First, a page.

Introducing Faith
Masiye Camp Explained
The Splashgirls
The Swiss Connection
Faith talks about AIDS
Faith and Volunteering
Ezekiel Mafusire, Masiye Camp Director
Faith and School
Faith Visits Her Rural Home
Faith at Home
Copyright 2005
Zina Saunders
All rights reserved

Meeting Faith's world.
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got in touch with Faith by way of my Overlooked New York project, which is a series of portraits and interviews with quirky groups of New Yorkers. I had been interviewing bike messengers, and one of them, Stacy, told me that she was trying to raise funds to bring an all-girls bike messenger company of AIDS orphans from Zimbabwe to New York for the bike messenger Olympics. Women bicycle messengers are very rare in New York, so the idea of an all-girls bike messenger company was pretty interesting, and the fact that they were AIDS orphans and in Africa made it even more intriguing. Here, I thought, was an inspiring story of how young women were rising to the terrible challenges they were facing in Africa. I wanted to pursue it.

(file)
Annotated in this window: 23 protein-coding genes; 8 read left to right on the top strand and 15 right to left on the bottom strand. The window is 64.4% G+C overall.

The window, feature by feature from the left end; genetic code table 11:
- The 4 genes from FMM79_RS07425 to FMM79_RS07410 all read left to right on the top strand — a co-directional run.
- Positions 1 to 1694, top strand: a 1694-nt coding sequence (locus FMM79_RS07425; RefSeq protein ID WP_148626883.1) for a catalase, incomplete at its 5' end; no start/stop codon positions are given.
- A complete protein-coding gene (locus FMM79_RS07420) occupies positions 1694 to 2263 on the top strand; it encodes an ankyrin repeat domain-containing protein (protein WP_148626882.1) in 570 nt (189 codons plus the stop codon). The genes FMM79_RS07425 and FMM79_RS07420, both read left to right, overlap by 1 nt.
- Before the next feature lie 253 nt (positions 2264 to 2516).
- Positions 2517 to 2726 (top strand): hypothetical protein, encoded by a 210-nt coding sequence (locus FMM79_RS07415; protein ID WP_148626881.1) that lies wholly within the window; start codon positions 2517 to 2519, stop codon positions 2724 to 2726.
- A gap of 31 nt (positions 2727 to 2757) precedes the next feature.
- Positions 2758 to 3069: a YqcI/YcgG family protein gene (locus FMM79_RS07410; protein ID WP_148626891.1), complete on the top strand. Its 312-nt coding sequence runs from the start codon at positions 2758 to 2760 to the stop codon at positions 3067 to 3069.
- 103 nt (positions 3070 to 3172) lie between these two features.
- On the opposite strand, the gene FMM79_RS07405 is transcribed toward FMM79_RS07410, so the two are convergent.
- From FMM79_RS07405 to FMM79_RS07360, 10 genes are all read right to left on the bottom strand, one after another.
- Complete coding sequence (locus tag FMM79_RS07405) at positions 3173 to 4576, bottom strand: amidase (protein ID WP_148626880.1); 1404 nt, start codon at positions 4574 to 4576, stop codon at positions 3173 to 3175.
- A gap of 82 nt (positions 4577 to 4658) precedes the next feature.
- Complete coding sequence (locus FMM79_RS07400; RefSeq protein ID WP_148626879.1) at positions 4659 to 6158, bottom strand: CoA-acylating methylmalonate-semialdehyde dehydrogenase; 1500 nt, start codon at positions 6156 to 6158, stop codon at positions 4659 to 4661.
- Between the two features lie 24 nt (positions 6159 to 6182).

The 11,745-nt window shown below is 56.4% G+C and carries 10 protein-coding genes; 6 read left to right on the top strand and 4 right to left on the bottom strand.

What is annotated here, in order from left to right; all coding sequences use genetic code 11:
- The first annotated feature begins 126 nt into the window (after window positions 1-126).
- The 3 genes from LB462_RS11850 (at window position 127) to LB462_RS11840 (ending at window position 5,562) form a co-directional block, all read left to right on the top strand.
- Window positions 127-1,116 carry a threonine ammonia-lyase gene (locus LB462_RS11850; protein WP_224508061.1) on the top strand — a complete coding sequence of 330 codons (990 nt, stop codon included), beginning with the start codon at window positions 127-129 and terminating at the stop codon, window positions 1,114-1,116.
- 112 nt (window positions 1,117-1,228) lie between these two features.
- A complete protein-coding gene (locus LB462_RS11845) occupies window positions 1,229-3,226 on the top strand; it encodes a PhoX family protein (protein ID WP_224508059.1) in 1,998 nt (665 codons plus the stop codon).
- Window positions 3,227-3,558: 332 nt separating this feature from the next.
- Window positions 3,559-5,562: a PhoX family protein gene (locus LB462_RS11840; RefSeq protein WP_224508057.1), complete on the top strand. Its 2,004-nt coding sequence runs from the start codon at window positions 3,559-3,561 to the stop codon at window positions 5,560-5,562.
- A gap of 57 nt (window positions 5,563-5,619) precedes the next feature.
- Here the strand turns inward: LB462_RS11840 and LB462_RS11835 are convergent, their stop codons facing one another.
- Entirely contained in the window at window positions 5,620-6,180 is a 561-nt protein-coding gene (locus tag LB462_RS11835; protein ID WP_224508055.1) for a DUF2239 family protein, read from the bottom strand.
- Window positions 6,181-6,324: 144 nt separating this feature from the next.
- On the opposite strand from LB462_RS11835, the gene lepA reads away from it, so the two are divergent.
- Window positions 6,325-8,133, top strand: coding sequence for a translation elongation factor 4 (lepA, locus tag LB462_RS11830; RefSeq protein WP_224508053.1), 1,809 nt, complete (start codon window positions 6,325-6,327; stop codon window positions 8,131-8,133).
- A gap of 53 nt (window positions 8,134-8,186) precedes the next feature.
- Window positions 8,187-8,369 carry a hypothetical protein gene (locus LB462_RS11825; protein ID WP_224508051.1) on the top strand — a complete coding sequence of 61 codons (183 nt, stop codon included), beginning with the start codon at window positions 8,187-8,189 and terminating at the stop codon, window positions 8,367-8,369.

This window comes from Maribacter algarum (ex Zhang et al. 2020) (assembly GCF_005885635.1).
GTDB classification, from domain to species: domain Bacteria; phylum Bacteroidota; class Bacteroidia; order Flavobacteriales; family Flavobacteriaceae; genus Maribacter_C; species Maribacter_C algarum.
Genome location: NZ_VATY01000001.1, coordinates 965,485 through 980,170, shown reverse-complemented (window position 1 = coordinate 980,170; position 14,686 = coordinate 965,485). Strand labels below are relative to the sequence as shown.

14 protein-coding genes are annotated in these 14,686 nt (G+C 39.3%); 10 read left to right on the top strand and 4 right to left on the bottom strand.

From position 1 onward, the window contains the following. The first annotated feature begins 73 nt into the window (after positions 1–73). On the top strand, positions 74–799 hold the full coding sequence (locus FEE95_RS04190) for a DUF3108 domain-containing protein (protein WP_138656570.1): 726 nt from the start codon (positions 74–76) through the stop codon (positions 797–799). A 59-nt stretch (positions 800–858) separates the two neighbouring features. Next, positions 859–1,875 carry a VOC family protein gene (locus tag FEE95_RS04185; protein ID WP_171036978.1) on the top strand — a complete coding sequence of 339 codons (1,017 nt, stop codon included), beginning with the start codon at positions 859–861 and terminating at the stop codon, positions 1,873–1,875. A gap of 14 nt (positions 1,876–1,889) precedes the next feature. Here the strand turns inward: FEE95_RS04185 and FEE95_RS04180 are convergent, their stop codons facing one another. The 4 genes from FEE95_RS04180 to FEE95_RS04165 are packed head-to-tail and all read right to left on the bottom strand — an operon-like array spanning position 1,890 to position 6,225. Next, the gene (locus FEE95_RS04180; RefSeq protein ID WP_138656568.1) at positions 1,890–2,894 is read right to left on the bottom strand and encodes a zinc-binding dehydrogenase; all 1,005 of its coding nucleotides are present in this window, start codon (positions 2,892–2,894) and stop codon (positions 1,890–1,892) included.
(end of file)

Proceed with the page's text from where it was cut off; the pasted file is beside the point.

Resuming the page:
I should admit here that I knew nothing about what life is like in Africa, and had only the sketchiest notion about the AIDS epidemic there. I had seen the statistics and the despairing quotes in the media over the years, but the situation had never been made real to me.

After contacting Faith, I started asking more and more questions about what life is like there, and the whole thing shifted from quirky to much deeper and more human. And the bike messenger company, the Splashgirls, had fallen on hard times, and the whole political situation there started deteriorating even more over the last months... well, it became much more about trying to put a human face on the suffering and poverty and desperate problems they are facing in Africa.

For years I've been reading serious history books about the Middle Ages, and I've often wondered what it was like to live through the Black Death, when a third of everyone living in Europe died ... that's what they face in Africa, and I've been learning a little about how they brave the ordeal.

And while the world watches Africa slipping further into chaos, millions of people like Faith try to pull themselves out of the maelstrom.